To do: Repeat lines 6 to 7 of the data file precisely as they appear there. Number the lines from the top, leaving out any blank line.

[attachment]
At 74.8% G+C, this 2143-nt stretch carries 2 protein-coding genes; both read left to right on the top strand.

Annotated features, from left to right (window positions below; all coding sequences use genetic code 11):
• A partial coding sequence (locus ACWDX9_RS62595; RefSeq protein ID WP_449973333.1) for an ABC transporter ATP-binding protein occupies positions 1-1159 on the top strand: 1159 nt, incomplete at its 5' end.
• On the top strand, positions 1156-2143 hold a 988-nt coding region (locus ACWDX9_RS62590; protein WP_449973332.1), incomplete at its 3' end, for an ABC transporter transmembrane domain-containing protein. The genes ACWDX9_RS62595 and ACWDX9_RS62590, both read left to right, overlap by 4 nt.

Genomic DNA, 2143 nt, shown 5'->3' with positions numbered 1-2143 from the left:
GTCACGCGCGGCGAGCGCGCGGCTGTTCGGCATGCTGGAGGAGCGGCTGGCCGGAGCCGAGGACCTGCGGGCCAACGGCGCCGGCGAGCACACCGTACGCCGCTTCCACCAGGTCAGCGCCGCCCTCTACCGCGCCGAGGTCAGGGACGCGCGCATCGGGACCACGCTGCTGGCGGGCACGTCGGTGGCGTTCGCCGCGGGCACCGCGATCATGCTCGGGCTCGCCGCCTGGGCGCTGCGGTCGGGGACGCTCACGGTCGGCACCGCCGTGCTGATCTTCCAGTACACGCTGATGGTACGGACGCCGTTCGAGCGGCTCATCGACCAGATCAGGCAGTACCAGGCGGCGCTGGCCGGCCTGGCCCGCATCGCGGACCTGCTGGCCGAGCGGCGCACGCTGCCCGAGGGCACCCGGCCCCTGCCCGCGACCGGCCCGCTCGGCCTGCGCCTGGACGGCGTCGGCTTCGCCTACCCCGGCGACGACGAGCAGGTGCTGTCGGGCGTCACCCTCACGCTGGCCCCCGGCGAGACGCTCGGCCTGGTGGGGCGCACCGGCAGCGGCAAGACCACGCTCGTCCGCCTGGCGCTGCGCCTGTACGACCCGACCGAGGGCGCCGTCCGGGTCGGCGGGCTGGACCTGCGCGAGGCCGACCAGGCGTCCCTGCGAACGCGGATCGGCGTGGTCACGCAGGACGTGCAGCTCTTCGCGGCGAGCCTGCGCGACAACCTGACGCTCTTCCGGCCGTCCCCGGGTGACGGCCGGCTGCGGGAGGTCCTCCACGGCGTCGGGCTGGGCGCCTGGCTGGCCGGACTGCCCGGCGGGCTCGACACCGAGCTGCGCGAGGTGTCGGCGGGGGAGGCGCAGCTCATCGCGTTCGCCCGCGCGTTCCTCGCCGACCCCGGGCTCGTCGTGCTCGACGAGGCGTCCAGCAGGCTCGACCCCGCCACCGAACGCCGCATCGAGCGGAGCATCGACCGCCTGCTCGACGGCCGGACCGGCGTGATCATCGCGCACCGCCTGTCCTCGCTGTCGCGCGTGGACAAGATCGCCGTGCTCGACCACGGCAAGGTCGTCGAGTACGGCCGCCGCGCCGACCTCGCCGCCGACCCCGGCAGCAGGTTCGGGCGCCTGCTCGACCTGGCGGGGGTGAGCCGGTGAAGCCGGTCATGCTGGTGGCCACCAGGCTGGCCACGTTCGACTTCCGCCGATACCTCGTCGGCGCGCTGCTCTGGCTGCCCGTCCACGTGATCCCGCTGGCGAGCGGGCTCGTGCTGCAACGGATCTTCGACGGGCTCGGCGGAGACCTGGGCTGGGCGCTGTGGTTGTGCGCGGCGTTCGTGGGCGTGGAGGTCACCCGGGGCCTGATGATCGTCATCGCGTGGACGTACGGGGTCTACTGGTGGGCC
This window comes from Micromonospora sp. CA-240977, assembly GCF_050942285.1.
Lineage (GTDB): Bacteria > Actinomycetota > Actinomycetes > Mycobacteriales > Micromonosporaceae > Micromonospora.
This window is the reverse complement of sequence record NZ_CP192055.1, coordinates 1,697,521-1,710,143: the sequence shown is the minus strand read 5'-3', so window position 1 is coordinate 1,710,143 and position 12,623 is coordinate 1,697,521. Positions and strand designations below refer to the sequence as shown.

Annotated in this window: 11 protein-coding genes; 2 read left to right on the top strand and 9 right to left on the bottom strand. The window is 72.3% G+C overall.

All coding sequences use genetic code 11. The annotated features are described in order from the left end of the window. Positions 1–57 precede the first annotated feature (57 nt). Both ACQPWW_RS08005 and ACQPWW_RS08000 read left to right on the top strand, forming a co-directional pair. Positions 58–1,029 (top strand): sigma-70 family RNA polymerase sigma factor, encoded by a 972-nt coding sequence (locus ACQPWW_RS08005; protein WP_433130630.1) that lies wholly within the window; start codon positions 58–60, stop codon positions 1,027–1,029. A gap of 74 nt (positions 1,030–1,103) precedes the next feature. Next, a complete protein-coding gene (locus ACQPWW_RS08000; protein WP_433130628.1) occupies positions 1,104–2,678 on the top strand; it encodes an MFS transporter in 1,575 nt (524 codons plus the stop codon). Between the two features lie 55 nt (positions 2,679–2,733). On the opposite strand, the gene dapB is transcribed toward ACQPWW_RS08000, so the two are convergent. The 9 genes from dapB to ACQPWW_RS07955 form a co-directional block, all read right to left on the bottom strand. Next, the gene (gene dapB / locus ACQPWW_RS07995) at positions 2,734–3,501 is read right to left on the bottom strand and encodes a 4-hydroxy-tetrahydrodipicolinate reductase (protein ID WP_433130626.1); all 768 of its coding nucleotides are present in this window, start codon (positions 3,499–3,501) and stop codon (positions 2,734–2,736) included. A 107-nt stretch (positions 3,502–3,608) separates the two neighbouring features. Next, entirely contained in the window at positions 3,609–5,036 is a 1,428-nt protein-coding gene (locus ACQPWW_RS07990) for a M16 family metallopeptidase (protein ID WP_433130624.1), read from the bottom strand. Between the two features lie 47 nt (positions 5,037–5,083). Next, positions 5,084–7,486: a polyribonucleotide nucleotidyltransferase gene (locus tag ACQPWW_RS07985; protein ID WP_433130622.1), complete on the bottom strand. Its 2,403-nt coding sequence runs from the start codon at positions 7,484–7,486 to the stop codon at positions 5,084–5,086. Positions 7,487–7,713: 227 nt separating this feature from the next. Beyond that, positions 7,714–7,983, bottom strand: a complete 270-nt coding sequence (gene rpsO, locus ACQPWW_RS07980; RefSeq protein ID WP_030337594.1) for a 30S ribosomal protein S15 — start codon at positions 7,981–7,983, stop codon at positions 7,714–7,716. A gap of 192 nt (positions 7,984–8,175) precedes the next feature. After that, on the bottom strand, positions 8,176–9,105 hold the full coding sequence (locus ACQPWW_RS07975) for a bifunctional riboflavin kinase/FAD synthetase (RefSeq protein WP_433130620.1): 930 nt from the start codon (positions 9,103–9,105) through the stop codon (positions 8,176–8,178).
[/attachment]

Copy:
GTCACGCGCGGCGAGCGCGCGGCTGTTCGGCATGCTGGAGGAGCGGCTGGCCGGAGCCGAGGACCTGCGGGCCAACGGCGCCGGCGAGCACACCGTACGCCGCTTCCACCAGGTCAGCGCCGCCCTCTACCGCGCCGAGGTCAGGGACGCGCGCATCGGGACCACGCTGCTGGCGGGCACGTCGGTGGCGTTCGCCGCGGGCACCGCGATCATGCTCGGGCTCGCCGCCTGGGCGCTGCGGTCGGGGACGCTCACGGTCGGCACCGCCGTGCTGATCTTCCAGTACACGCTGATGGTACGGACGCCGTTCGAGCGGCTCATCGACCAGATCAGGCAGTACCAGGCGGCGCTGGCCGGCCTGGCCCGCATCGCGGACCTGCTGGCCGAGCGGCGCACGCTGCCCGAGGGCACCCGGCCCCTGCCCGCGACCGGCCCGCTCGGCCTGCGCCTGGACGGCGTCGGCTTCGCCTACCCCGGCGACGACGAGCAGGTGCTGTCGGGCGTCACCCTCACGCTGGCCCCCGGCGAGACGCTCGGCCTGGTGGGGCGCACCGGCAGCGGCAAGACCACGCTCGTCCGCCTGGCGCTGCGCCTGTACGACCCGACCGAGGGCGCCGTCCGGGTCGGCGGGCTGGACCTGCGCGAGGCCGACCAGGCGTCCCTGCGAACGCGGATCGGCGTGGTCACGCAGGACGTGCAGCTCTTCGCGGCGAGCCTGCGCGACAACCTGACGCTCTTCCGGCCGTCCCCGGGTGACGGCCGGCTGCGGGAGGTCCTCCACGGCGTCGGGCTGGGCGCCTGGCTGGCCGGACTGCCCGGCGGGCTCGACACCGAGCTGCGCGAGGTGTCGGCGGGGGAGGCGCAGCTCATCGCGTTCGCCCGCGCGTTCCTCGCCGACCCCGGGCTCGTCGTGCTCGACGAGGCGTCCAGCAGGCTCGACCCCGCCACCGAACGCCGCATCGAGCGGAGCATCGACCGCCTGCTCGACGGCCGGACCGGCGTGATCATCGCGCACCGCCTGTCCTCGCTGTCGCGCGTGGACAAGATCGCCGTGCTCGACCACGGCAAGGTCGTCGAGTACGGCCGCCGCGCCGACCTCGCCGCCGACCCCGGCAGCAGGTTCGGGCGCCTGCTCGACCTGGCGGGGGTGAGCCGGTGAAGCCGGTCATGCTGGTGGCCACCAGGCTGGCCACGTTCGACTTCCGCCGATACCTCGTCGGCGCGCTGCTCTGGCTGCCCGTCCACGTGATCCCGCTGGCGAGCGGGCTCGTGCTGCAACGGATCTTCGACGGGCTCGGCGGAGACCTGGGCTGGGCGCTGTGGTTGTGCGCGGCGTTCGTGGGCGTGGAGGTCACCCGGGGCCTGATGATCGTCATCGCGTGGACGTACGGGGTCTACTGGTGGGCC
This window comes from Micromonospora sp. CA-240977, assembly GCF_050942285.1.